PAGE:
Fivethirtyeight also made a neat graphic:

comment by Daniel_Burfoot · 2016-05-23T14:26:03.125Z · LW(p) · GW(p)

The issue with Bayes theorem isn't the derivation or proof. Nobody seriously debates the validity of the theorem as a mathematical statement. The debate, or conceptual roadblock, or whatever you want to call it, is whether researchers should apply the theorem as the fundamental approach to statistical inference.

comment by Douglas_Knight · 2016-05-22T22:38:31.979Z · LW(p) · GW(p)

What was the result of the IARPA prediction contest (2010-2015)?

Below I present what seem to me very basic questions about the results. I have read vague statements about the results that sound like people are willing to answer these questions, but the details seem oddly elusive. Is there is some write-up I am missing?

How many teams were there? 5 academic teams? What were their names, schools, or PIs? What was the “control group”? Were there two, an official control group and another group consisting of intelligence analysts with access to classified information?
Added: perhaps a third control group "a prediction market operating within the IARPA tournament."

What were the Brier scores of the various teams in various years?

When Tetlock says that A did 10% better than B, does he mean that the Brier score of A was 90% of the Brier score of B?

I can identify 4 schools involved, composing 3-4 teams:
GJP (Berkeley: Tetlock, Mellers, Moore)
DAGGRE/SciCast (GMU: Twardy, Hanson)
Michigan, MIT - 2 teams or a joint team?

Replies from: ChristianKl
comment by ChristianKl · 2016-05-23T09:36:58.379Z · LW(p) · GW(p)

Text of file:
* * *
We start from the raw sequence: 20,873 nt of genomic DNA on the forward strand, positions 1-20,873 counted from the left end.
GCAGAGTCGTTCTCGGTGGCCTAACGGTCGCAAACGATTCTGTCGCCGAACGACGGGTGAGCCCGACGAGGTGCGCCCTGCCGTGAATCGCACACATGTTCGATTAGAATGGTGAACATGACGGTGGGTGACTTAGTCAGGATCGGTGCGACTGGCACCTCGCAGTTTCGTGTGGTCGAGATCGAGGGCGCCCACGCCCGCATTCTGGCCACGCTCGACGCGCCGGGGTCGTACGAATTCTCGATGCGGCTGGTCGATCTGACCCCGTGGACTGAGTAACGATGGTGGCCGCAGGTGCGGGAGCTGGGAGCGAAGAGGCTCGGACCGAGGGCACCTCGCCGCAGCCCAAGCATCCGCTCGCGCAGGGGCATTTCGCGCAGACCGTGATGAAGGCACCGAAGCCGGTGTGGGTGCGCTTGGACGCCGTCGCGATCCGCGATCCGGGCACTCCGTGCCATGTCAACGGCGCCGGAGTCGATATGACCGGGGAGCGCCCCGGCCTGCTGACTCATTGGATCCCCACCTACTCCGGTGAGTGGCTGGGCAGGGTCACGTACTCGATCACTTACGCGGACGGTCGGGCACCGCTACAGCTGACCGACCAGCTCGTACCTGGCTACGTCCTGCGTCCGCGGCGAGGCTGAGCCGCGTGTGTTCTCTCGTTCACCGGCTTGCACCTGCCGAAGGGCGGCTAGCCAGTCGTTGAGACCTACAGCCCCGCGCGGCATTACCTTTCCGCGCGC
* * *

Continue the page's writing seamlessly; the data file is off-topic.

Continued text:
Were there two, an official control group and another group consisting of intelligence analysts with access to classified information?

In Superforcasting Tetlock writes that the main documents of the comparison between the GJP forecasters against the intelligence analysts with access to classified information is classified. Tetlock doesn't directly say something about that comparison but reports in his book that a newspaper article says that the GJP forecasters were 30% better (if I remember right).

Replies from: Douglas_Knight
comment by Douglas_Knight · 2016-05-24T02:08:42.332Z · LW(p) · GW(p)

Here is the leak. It says that the superforecasters averaged 30% better than the classified analysts. Presumably that's the 2012-2013 season only and we won't hear about other years.

What is weird is that other sources talk about "the control group" and for years I thought that this was the control group. But Tetlock implies that he doesn't have access to the comparison with the classified group, but that he does have access to the comparison with the control group. In particular, he mentions that IARPA set a 4th year target of beating the control group by 50% and I think he says that he achieved that the first or second year. So that isn't the classified comparison. I guess it is possible to reconcile the two comparisons by positing that the superforecasters were 30% better, but that GJP, after extremizing, was more than 50% better. But I think that there were two groups.

Replies from: ChristianKl
comment by ChristianKl · 2016-05-24T11:57:02.961Z · LW(p) · GW(p)

I'm not sure that X% better has a unit that's always the same.

But Tetlock implies that he doesn't have access to the comparison with the classified group

I don't think that's the case. It's rather that it's classified information that he can't reveal directly because it's classified.

Replies from: Douglas_Knight
comment by Douglas_Knight · 2016-05-24T15:22:49.183Z · LW(p) · GW(p)

That's what I thought when I saw the passage quoted from the book (p95), but then I got the book and looked at the endnote (p301) and Tetlock says:

I am willing to make a big reputational bet that the superforecasters beat the intelligence analysts in each year in which such comparisons were possible.

which must be illegal if he has seen the comparisons.

Replies from: ChristianKl
comment by ChristianKl · 2016-05-24T15:50:33.693Z · LW(p) · GW(p)

He likely worked with a censor about how and what he can write. I think that line can be very well explained as the result of a compromise with the censor.

comment by morganism · 2016-05-28T21:14:09.450Z · LW(p) · GW(p)

The GRIM test — a method for evaluating published research

Testing the mean...